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US intelligence official warns that Chinese government is running covert operation through LinkedIn

U.S. intelligence officials are concerned that China is using fake LinkedIn accounts to attempt to contact and recruit potential spies with access to government and corporate secrets. (Photo by Carl Court/Getty Images)

A top U.S. counterintelligence official is warning that Chinese espionage agencies are using fake LinkedIn accounts to attempt to get information from Americans with access to government and commercial secrets, Reuters news reported.

Intelligence and law enforcement officials have informed LinkedIn that China is aggressively attempting to recruit spies through the popular networking site, William Evanina, director of the U.S. National Counter-Intelligence and Security Center, told Reuters.

The Center's role includes protecting the U.S. from intelligence and security threats, according to its website.

China's campaign is contacting “thousands of LinkedIn members at a time,” Evanina told Reuters. He declined to indicate the number of fake accounts that U.S. intelligence has uncovered. He also declined to say how many Americans may have been contacted.

Targets of the recruitment campaign are often experts in the fields of super-computing, nuclear energy, nanotechnology, semi-conductors, stealth technology, health care, hybrid grains, seeds and green energy, the report states.

Chinese intelligence may also use bribery or phony business propositions to entice people, according to the report. One way this is done is by offering academics and scientists payment for scholarly papers. In some cases, they are later pressured into revealing U.S. government or commercial secrets, the report states.

Is this happening in other countries?

German and British authorities have previously warned citizens that Beijing uses LinkedIn to try to recruit spies. According to Reuters, this appears to be the first time a U.S. official has publicly discussed China targeting the U.S. in the same way.

Evanina suggested LinkedIn should follow the actions of Twitter, Google and Facebook — and purge fake accounts with suspected ties to Iranian and Russian intelligence agencies.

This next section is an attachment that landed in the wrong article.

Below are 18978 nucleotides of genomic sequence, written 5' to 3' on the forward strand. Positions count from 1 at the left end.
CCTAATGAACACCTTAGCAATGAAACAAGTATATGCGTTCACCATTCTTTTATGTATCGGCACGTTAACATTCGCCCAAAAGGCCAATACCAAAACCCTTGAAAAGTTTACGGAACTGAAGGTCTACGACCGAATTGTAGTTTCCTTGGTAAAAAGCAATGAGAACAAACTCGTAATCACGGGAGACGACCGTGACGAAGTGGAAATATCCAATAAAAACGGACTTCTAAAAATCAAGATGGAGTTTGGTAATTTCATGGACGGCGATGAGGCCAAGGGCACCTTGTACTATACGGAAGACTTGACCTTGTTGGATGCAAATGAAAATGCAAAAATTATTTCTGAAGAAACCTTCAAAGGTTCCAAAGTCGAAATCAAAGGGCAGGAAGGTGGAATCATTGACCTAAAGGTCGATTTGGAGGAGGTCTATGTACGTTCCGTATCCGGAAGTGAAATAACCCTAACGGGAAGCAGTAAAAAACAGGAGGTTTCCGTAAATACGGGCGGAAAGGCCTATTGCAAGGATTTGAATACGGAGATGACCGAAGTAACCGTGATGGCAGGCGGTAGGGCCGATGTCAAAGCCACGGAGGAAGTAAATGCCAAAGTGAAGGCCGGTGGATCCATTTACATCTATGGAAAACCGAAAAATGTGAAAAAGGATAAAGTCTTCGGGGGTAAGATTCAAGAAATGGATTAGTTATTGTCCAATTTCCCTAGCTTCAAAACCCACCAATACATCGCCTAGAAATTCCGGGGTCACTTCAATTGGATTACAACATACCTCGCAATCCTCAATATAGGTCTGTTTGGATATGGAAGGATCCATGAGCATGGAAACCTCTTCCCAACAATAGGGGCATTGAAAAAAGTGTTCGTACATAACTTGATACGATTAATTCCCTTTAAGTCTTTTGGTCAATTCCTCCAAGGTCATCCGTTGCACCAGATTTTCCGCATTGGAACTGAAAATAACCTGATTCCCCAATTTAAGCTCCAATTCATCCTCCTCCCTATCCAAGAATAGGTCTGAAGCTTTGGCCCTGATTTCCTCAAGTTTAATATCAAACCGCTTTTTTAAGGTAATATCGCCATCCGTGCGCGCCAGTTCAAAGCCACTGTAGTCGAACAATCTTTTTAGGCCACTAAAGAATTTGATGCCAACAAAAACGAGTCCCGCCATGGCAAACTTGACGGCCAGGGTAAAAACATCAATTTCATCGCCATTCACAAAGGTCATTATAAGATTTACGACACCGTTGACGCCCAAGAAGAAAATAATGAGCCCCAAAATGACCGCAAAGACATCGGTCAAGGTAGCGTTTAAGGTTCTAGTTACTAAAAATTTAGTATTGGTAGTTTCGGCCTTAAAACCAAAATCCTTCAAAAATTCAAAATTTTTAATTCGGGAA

“It is highly unusual for a senior U.S. intelligence official to single out an American-owned company by name and publicly recommend it take action,” Reuters stated.

What has LinkedIn said?

Paul Rockwell, LinkedIn’s head of trust and safety, confirmed to Reuters that the company has had discussions with U.S. law enforcement agencies regarding Chinese espionage.

“We are doing everything we can to identify and stop this activity,” Rockwell told the news agency. “We’ve never waited for requests to act and actively identify bad actors and remove bad accounts using information we uncover and intelligence from a variety of sources including government agencies.”

The U.S. maintains that China’s Ministry of State Security works with outside contractors to set up fake accounts that are used to approach potential recruits.

Earlier this month, LinkedIn announced that it took down almosst 40 fake accounts with users who attempted to contact members associated with unidentified political organizations. Rockwell did not indicate if the accounts originated in China, according to the report.

China’s foreign ministry denied Evanina’s allegations, Reuters reported.

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